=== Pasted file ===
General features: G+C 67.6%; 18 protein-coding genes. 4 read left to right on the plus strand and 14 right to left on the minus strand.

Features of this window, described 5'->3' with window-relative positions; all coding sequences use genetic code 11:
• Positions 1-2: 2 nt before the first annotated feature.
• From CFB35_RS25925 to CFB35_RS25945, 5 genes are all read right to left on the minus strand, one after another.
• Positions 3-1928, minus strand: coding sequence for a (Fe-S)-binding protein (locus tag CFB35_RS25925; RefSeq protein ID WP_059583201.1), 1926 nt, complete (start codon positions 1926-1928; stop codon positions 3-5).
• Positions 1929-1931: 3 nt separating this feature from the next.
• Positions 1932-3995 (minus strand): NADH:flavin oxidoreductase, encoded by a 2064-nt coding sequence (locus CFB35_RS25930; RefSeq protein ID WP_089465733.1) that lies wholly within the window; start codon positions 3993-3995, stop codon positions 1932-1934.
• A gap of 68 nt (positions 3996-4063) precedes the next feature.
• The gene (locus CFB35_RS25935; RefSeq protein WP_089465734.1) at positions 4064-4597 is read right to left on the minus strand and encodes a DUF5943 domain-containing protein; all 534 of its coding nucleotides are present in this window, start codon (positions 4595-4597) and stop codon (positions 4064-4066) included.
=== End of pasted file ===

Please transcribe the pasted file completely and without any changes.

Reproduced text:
General features: G+C 67.6%; 18 protein-coding genes. 4 read left to right on the plus strand and 14 right to left on the minus strand.

Features of this window, described 5'->3' with window-relative positions; all coding sequences use genetic code 11:
• Positions 1-2: 2 nt before the first annotated feature.
• From CFB35_RS25925 to CFB35_RS25945, 5 genes are all read right to left on the minus strand, one after another.
• Positions 3-1928, minus strand: coding sequence for a (Fe-S)-binding protein (locus tag CFB35_RS25925; RefSeq protein ID WP_059583201.1), 1926 nt, complete (start codon positions 1926-1928; stop codon positions 3-5).
• Positions 1929-1931: 3 nt separating this feature from the next.
• Positions 1932-3995 (minus strand): NADH:flavin oxidoreductase, encoded by a 2064-nt coding sequence (locus CFB35_RS25930; RefSeq protein ID WP_089465733.1) that lies wholly within the window; start codon positions 3993-3995, stop codon positions 1932-1934.
• A gap of 68 nt (positions 3996-4063) precedes the next feature.
• The gene (locus CFB35_RS25935; RefSeq protein WP_089465734.1) at positions 4064-4597 is read right to left on the minus strand and encodes a DUF5943 domain-containing protein; all 534 of its coding nucleotides are present in this window, start codon (positions 4595-4597) and stop codon (positions 4064-4066) included.